Women's Rights

  • Women's Equality Day

    Women's Equality Day
    Women's Equality Day on August 26 is federal recognition of the day in 1920 when the 19th Amendment became law and women were granted the right to vote.
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    Women's Rights

  • Margaret Sanger

    Margaret Sanger
    In 1921, Sanger founded the American Birth Control League, which later became the Planned Parenthood Federation of America. In New York City, she organized the first birth control clinic staffed by all-female doctors, as well as a clinic in Harlem with an entirely African-American staff.
  • Mary McLeod Bethune

    Mary McLeod Bethune
    Mary McLeod Bethune organizes the National Council of Negro Women, a coalition of black women's groups that lobbies against job discrimination, racism, and sexism.
  • Birth Control

    The federal law prohibiting the dissemination of contraceptive information through the mail is modified and birth control information is no longer classified as obscene. Throughout the 1940s and 50s, birth control advocates are engaged in numerous legal suits.
  • Louisa May Alcott

    Louisa May Alcott
    Author of "Little Women" and "Little Men," Alcott also as a civil war nurse and was an activist
  • The Second Sex

    The Second Sex
    A book by the French existentialist Simone de Beauvoir. One of her best-known books, it deals with the treatment of women throughout history and is often regarded as a major work of feminist philosophy and the starting point of second-wave feminism. Beauvoir researched and wrote the book in about 14 months when she was 38 years old.
  • Daughters of Bilitis (DOB),

    Daughters of Bilitis (DOB),
    The Daughters of Bilitis (DOB), the first lesbian organization in the United States, is founded. Although DOB originated as a social group, it later developed into a political organization to win basic acceptance for lesbians in the United States.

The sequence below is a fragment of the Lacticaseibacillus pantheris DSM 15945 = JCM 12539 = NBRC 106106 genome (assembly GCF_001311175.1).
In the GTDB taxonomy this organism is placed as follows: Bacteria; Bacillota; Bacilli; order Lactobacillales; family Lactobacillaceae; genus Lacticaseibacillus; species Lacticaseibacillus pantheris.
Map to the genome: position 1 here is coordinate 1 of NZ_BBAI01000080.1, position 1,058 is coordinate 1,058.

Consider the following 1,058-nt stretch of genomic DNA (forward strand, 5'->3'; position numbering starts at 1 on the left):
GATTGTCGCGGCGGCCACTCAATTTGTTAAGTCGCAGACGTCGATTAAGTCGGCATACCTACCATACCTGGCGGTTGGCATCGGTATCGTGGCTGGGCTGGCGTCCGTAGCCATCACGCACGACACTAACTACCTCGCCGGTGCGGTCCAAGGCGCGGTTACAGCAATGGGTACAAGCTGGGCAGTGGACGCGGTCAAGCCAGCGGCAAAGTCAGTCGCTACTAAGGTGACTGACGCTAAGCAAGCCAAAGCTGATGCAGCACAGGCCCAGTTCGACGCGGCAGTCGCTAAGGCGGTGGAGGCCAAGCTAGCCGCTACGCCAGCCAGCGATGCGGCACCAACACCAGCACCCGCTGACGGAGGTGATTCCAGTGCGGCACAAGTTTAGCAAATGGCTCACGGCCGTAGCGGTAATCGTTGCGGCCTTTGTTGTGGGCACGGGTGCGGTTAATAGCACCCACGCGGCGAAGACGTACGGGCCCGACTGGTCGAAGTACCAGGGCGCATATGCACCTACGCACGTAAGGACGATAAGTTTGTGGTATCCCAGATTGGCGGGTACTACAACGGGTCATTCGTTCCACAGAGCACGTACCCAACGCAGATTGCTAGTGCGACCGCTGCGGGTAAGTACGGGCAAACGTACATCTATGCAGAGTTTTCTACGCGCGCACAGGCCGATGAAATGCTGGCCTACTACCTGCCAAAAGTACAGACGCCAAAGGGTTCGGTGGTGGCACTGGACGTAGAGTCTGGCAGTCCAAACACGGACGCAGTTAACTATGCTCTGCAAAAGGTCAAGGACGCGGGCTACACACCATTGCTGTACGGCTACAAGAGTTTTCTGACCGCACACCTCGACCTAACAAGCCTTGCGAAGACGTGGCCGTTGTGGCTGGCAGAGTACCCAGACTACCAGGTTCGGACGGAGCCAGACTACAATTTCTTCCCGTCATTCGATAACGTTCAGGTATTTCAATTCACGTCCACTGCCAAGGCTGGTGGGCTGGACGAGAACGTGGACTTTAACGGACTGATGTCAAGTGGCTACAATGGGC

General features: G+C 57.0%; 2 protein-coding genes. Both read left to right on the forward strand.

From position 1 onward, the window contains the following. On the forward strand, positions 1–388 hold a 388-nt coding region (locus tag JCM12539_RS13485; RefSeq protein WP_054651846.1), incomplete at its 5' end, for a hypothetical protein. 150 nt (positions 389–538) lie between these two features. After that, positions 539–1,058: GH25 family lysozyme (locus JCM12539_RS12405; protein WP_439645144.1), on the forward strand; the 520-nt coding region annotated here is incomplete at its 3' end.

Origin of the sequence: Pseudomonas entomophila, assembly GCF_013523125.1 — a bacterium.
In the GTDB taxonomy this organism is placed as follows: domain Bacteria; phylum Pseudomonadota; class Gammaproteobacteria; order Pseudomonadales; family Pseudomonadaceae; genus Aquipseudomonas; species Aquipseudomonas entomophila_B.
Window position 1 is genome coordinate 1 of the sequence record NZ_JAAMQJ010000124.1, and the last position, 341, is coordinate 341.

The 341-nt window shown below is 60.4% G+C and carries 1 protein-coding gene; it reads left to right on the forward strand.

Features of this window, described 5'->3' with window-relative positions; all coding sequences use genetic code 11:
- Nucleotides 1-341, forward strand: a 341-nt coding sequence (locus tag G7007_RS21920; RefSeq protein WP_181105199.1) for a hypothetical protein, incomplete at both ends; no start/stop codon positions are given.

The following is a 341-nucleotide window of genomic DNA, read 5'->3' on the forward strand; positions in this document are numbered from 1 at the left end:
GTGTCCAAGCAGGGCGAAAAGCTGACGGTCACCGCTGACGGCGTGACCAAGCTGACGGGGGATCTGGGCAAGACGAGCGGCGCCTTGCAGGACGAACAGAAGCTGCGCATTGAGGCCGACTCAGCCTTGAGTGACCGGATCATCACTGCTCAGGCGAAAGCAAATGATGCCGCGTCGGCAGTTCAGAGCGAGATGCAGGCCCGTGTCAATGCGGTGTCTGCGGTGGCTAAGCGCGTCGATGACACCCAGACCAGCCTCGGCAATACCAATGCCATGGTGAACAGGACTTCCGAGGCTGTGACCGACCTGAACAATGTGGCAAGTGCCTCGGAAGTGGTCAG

• Eleanor Roosevelt

    Eleanor Roosevelt
    President John Kennedy establishes the President's Commission on the Status of Women and appoints Eleanor Roosevelt as chairwoman. The report issued by the Commission in 1963 documents substantial discrimination against women in the workplace and makes specific recommendations for improvement, including fair hiring practices, paid maternity leave, and affordable child care.
  • The Civil Rights Act

    The Civil Rights Act
    The Civil Rights Act of 1964 is generally perceived as having granted women more freedom in the workplace and a right to expect equal treatment.
  • Shirley Chisholm

    Shirley Chisholm
    A Democrat, she was the first black woman elected to Congress (1968). Also the first black woman to run for president in a major party (1972).
  • Women Journalists

    Women Journalists
    A short time before 1972, the National Press Club luncheon agreed to women journalists
  • Roe v. Wade

     Roe v. Wade
    As a result of Roe v. Wade, the Supreme Court establishes a woman's right to safe and legal abortion, overriding the anti-abortion laws of many states.
  • Equal Rights

    Equal Rights
    between 1971 and 1978, fifteen states adopted equal rights amendments to their own constitutions, providing a legal basis for equal treatment to women in those jurisdictions.
  • Betty Friedan